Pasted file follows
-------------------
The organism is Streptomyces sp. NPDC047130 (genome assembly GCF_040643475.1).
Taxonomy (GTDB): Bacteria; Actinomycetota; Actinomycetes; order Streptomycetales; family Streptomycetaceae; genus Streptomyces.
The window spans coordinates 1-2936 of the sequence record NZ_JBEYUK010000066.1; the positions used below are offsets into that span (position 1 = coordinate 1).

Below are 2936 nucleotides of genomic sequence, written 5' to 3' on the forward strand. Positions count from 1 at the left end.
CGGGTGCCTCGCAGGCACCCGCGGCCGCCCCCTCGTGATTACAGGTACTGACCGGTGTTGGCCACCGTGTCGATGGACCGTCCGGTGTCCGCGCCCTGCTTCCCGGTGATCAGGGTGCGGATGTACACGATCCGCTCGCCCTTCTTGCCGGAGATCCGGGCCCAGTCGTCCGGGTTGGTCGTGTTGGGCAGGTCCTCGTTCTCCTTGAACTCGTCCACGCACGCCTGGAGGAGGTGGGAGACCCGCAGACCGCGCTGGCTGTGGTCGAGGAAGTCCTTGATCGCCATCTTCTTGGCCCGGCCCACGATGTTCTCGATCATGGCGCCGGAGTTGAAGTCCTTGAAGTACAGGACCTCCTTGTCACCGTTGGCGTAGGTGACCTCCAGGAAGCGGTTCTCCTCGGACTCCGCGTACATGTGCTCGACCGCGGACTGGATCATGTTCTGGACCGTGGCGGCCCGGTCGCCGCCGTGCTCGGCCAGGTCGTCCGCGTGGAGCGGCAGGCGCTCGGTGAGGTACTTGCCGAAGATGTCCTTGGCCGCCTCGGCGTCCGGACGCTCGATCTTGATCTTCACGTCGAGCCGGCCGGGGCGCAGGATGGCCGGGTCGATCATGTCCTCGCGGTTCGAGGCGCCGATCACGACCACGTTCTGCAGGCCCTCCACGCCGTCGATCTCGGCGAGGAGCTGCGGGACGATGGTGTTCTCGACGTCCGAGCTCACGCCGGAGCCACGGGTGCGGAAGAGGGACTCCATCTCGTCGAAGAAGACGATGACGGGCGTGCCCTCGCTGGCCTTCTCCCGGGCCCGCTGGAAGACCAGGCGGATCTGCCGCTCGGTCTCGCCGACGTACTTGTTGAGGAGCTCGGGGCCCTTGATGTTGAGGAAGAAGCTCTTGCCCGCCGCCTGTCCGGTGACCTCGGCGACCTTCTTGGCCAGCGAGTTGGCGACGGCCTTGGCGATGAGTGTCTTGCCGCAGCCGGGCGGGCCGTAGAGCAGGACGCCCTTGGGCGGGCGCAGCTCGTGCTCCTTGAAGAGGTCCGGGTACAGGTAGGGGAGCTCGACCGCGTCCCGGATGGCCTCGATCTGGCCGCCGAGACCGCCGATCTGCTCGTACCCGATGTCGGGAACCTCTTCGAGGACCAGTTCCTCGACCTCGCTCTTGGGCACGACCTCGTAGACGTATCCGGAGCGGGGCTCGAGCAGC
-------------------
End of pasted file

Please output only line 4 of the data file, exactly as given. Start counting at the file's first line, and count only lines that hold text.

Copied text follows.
Below are 2936 nucleotides of genomic sequence, written 5' to 3' on the forward strand. Positions count from 1 at the left end.